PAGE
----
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J. D. Salinger

Robert Vickrey, 26 Aug 1926 - 17 Apr 2011
Jerome David Salinger, 1 Jan 1919 - 27 Jan 2010
Gouache, ink and graphite pencil on paperboard
Sight: 43.8 x 29.8cm (17 1/4 x 11 3/4")
Frame: 66.4 x 49.2 x 4.8cm (26 1/8 x 19 3/8 x 1 7/8")
Credit Line
National Portrait Gallery, Smithsonian Institution; gift of Time magazine
Restrictions & Rights
© Robert Vickrey/Licensed by VAGA, New York, NY
Object number
Exhibition Label
Born New York City
Jerome David Salinger had one of the great successes of all time with The Catcher in the Rye (1951). He then vanished, publishing only a few collections of short stories and emerging only to sue people who attempted to write about him; his last publication was in 1965. Yet Catcher in the Rye remains a classic. Its teenaged narrator Holden Caulfield's account of a weekend in Manhattan continues to speak to disaffected adolescents kicking against the "phonies." It has sold more than 65 million copies worldwide and is still occasionally banned by education administrators who fear its corrupting impact on alienated youth. Here, in a way that Salinger (and Caulfield) would have appreciated, the artist interprets the book's title literally and paints the author against an amber wave of grain.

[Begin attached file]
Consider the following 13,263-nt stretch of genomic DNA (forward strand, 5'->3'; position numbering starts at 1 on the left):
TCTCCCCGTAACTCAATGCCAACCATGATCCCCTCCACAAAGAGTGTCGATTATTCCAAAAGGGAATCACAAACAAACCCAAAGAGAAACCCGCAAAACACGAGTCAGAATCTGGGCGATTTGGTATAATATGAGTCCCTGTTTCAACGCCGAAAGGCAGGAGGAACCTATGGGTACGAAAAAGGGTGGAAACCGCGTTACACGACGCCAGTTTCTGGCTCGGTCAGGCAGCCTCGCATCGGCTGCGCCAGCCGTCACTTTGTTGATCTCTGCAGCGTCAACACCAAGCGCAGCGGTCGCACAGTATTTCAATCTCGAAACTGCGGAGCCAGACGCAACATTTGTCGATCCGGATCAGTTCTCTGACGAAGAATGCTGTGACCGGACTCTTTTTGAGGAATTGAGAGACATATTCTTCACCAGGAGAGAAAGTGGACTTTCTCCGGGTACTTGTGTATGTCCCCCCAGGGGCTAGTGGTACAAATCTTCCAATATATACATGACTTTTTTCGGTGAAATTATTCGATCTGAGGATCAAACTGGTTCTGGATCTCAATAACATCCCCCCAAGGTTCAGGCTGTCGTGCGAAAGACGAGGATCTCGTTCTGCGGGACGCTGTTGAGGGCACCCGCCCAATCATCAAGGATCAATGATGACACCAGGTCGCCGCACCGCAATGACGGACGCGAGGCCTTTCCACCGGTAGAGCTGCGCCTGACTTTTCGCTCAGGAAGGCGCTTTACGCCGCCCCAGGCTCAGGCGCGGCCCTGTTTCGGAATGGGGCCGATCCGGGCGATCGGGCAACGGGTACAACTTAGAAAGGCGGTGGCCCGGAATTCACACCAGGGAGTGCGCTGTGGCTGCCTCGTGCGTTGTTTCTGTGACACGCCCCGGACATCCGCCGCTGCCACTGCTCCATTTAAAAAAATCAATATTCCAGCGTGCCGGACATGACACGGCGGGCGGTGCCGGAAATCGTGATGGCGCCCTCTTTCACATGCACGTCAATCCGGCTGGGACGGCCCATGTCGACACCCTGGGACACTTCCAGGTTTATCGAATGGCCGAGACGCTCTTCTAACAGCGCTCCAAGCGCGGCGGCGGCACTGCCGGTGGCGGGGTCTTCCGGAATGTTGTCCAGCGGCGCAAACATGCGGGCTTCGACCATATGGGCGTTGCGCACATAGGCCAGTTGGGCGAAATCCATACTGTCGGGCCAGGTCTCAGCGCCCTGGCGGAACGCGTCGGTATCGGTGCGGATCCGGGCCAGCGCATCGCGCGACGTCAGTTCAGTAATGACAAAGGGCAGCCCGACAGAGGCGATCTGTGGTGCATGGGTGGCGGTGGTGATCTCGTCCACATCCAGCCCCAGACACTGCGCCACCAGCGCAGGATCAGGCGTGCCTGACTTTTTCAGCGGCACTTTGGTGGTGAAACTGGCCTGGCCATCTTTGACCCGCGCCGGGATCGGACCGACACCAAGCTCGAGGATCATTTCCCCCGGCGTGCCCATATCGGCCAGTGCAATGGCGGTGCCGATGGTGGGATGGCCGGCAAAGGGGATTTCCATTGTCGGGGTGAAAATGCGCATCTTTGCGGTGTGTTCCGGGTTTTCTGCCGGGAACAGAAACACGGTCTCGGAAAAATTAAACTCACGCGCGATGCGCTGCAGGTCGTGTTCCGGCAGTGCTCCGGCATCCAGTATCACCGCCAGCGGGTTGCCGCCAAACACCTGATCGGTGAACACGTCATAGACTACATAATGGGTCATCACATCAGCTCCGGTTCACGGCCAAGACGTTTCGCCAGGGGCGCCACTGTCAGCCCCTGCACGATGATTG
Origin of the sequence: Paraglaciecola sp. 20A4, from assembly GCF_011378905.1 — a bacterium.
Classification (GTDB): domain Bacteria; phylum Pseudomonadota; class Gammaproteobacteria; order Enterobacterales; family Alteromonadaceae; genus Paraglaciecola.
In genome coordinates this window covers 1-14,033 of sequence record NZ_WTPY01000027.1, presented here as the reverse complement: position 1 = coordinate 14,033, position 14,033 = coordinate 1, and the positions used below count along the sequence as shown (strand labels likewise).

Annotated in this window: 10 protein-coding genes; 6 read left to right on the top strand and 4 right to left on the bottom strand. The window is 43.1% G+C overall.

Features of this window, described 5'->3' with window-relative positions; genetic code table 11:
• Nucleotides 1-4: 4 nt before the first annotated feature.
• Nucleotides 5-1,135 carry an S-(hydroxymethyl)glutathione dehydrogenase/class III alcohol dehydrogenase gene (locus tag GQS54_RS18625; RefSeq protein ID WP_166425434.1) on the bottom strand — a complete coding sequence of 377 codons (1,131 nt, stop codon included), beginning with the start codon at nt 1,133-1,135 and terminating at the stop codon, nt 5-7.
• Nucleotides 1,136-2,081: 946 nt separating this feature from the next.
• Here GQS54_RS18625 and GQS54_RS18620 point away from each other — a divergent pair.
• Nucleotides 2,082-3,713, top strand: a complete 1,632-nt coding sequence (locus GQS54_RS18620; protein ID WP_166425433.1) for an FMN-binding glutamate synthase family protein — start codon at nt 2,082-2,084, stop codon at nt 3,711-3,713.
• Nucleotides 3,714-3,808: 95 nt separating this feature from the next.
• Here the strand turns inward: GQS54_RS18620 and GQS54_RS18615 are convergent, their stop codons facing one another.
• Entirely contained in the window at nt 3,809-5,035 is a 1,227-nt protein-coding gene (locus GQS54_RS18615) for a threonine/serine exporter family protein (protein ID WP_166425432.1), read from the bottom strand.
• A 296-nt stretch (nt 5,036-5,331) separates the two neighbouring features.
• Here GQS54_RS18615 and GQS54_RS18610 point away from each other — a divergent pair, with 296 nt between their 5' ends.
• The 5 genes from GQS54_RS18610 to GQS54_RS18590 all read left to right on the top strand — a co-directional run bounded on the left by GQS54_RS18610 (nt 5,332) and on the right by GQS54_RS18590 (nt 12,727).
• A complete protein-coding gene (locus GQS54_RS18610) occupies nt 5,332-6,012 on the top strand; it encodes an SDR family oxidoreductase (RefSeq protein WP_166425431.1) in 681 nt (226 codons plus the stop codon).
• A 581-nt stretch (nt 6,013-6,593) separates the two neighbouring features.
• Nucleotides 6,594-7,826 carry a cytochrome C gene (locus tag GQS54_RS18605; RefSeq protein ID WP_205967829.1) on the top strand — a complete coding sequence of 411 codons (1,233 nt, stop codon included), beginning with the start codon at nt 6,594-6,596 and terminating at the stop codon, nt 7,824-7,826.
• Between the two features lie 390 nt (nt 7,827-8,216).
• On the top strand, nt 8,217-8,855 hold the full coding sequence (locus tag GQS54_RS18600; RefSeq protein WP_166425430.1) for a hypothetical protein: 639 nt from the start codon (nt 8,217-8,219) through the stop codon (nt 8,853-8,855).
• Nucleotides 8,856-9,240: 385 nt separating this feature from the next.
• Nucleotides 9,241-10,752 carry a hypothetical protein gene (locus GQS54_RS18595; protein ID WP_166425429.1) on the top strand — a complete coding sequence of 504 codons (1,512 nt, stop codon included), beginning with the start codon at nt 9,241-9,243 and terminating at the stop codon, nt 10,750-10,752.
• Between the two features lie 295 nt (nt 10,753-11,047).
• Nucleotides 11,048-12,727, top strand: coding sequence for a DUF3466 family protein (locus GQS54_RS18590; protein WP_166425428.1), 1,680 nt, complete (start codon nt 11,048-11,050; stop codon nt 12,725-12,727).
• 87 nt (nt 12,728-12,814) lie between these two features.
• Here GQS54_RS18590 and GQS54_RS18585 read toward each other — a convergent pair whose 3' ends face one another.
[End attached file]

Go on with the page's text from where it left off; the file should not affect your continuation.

Data Source
National Portrait Gallery
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National Portrait Gallery Collection